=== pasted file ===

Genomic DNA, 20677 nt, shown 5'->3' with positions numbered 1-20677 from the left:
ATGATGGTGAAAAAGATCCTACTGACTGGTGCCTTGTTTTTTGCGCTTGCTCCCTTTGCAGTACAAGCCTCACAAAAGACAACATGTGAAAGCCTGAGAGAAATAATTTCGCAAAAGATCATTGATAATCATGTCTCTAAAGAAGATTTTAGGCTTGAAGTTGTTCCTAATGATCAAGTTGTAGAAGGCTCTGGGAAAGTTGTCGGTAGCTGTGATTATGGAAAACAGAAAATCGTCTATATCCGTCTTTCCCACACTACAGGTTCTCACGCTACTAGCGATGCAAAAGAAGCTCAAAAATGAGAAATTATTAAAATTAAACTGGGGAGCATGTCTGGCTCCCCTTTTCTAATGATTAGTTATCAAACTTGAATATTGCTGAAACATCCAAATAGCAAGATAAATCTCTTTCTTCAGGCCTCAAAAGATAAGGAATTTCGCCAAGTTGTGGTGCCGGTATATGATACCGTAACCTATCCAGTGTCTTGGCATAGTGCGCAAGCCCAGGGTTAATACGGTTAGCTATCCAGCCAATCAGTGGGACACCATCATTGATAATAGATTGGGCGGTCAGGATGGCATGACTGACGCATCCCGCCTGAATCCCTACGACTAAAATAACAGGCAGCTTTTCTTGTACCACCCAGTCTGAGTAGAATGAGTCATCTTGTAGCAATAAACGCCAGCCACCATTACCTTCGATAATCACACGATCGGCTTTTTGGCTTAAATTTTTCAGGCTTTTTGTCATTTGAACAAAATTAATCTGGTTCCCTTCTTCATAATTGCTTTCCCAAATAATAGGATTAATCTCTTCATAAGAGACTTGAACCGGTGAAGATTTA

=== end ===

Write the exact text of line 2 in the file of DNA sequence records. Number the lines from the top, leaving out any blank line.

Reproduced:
ATGATGGTGAAAAAGATCCTACTGACTGGTGCCTTGTTTTTTGCGCTTGCTCCCTTTGCAGTACAAGCCTCACAAAAGACAACATGTGAAAGCCTGAGAGAAATAATTTCGCAAAAGATCATTGATAATCATGTCTCTAAAGAAGATTTTAGGCTTGAAGTTGTTCCTAATGATCAAGTTGTAGAAGGCTCTGGGAAAGTTGTCGGTAGCTGTGATTATGGAAAACAGAAAATCGTCTATATCCGTCTTTCCCACACTACAGGTTCTCACGCTACTAGCGATGCAAAAGAAGCTCAAAAATGAGAAATTATTAAAATTAAACTGGGGAGCATGTCTGGCTCCCCTTTTCTAATGATTAGTTATCAAACTTGAATATTGCTGAAACATCCAAATAGCAAGATAAATCTCTTTCTTCAGGCCTCAAAAGATAAGGAATTTCGCCAAGTTGTGGTGCCGGTATATGATACCGTAACCTATCCAGTGTCTTGGCATAGTGCGCAAGCCCAGGGTTAATACGGTTAGCTATCCAGCCAATCAGTGGGACACCATCATTGATAATAGATTGGGCGGTCAGGATGGCATGACTGACGCATCCCGCCTGAATCCCTACGACTAAAATAACAGGCAGCTTTTCTTGTACCACCCAGTCTGAGTAGAATGAGTCATCTTGTAGCAATAAACGCCAGCCACCATTACCTTCGATAATCACACGATCGGCTTTTTGGCTTAAATTTTTCAGGCTTTTTGTCATTTGAACAAAATTAATCTGGTTCCCTTCTTCATAATTGCTTTCCCAAATAATAGGATTAATCTCTTCATAAGAGACTTGAACCGGTGAAGATTTA